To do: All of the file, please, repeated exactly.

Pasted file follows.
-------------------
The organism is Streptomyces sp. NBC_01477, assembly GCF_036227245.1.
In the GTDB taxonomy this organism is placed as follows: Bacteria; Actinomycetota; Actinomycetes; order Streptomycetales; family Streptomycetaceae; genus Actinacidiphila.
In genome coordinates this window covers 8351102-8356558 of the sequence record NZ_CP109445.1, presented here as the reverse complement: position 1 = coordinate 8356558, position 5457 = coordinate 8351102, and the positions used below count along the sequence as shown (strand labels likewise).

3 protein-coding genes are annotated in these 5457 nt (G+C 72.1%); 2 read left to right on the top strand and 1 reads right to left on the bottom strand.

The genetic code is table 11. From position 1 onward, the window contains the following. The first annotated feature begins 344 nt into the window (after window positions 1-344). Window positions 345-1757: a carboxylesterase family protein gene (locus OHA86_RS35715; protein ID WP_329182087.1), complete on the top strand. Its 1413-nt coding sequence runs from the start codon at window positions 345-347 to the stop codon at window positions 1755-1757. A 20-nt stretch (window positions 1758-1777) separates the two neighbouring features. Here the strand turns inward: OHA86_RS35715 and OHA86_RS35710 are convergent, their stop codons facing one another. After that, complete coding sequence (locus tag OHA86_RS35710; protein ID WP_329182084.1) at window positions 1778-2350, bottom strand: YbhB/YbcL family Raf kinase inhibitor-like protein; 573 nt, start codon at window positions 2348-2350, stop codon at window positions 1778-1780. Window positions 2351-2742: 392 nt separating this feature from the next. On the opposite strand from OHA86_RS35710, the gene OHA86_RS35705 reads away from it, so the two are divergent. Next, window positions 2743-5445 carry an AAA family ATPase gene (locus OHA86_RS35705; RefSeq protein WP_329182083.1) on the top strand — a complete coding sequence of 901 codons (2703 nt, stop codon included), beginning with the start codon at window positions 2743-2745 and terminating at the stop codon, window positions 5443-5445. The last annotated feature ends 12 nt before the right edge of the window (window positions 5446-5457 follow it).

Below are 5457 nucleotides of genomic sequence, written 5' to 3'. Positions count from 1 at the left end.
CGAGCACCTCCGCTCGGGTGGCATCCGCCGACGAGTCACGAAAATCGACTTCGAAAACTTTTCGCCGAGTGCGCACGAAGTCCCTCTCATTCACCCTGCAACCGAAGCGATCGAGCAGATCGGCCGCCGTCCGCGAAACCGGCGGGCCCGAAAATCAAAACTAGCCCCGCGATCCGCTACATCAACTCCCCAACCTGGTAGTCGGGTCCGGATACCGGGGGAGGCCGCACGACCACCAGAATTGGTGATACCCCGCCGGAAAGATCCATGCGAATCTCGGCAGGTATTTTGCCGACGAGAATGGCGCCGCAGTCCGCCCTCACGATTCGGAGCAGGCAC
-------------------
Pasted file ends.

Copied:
The organism is Streptomyces sp. NBC_01477, assembly GCF_036227245.1.
In the GTDB taxonomy this organism is placed as follows: Bacteria; Actinomycetota; Actinomycetes; order Streptomycetales; family Streptomycetaceae; genus Actinacidiphila.
In genome coordinates this window covers 8351102-8356558 of the sequence record NZ_CP109445.1, presented here as the reverse complement: position 1 = coordinate 8356558, position 5457 = coordinate 8351102, and the positions used below count along the sequence as shown (strand labels likewise).

3 protein-coding genes are annotated in these 5457 nt (G+C 72.1%); 2 read left to right on the top strand and 1 reads right to left on the bottom strand.

The genetic code is table 11. From position 1 onward, the window contains the following. The first annotated feature begins 344 nt into the window (after window positions 1-344). Window positions 345-1757: a carboxylesterase family protein gene (locus OHA86_RS35715; protein ID WP_329182087.1), complete on the top strand. Its 1413-nt coding sequence runs from the start codon at window positions 345-347 to the stop codon at window positions 1755-1757. A 20-nt stretch (window positions 1758-1777) separates the two neighbouring features. Here the strand turns inward: OHA86_RS35715 and OHA86_RS35710 are convergent, their stop codons facing one another. After that, complete coding sequence (locus tag OHA86_RS35710; protein ID WP_329182084.1) at window positions 1778-2350, bottom strand: YbhB/YbcL family Raf kinase inhibitor-like protein; 573 nt, start codon at window positions 2348-2350, stop codon at window positions 1778-1780. Window positions 2351-2742: 392 nt separating this feature from the next. On the opposite strand from OHA86_RS35710, the gene OHA86_RS35705 reads away from it, so the two are divergent. Next, window positions 2743-5445 carry an AAA family ATPase gene (locus OHA86_RS35705; RefSeq protein WP_329182083.1) on the top strand — a complete coding sequence of 901 codons (2703 nt, stop codon included), beginning with the start codon at window positions 2743-2745 and terminating at the stop codon, window positions 5443-5445. The last annotated feature ends 12 nt before the right edge of the window (window positions 5446-5457 follow it).

Below are 5457 nucleotides of genomic sequence, written 5' to 3'. Positions count from 1 at the left end.
CGAGCACCTCCGCTCGGGTGGCATCCGCCGACGAGTCACGAAAATCGACTTCGAAAACTTTTCGCCGAGTGCGCACGAAGTCCCTCTCATTCACCCTGCAACCGAAGCGATCGAGCAGATCGGCCGCCGTCCGCGAAACCGGCGGGCCCGAAAATCAAAACTAGCCCCGCGATCCGCTACATCAACTCCCCAACCTGGTAGTCGGGTCCGGATACCGGGGGAGGCCGCACGACCACCAGAATTGGTGATACCCCGCCGGAAAGATCCATGCGAATCTCGGCAGGTATTTTGCCGACGAGAATGGCGCCGCAGTCCGCCCTCACGATTCGGAGCAGGCAC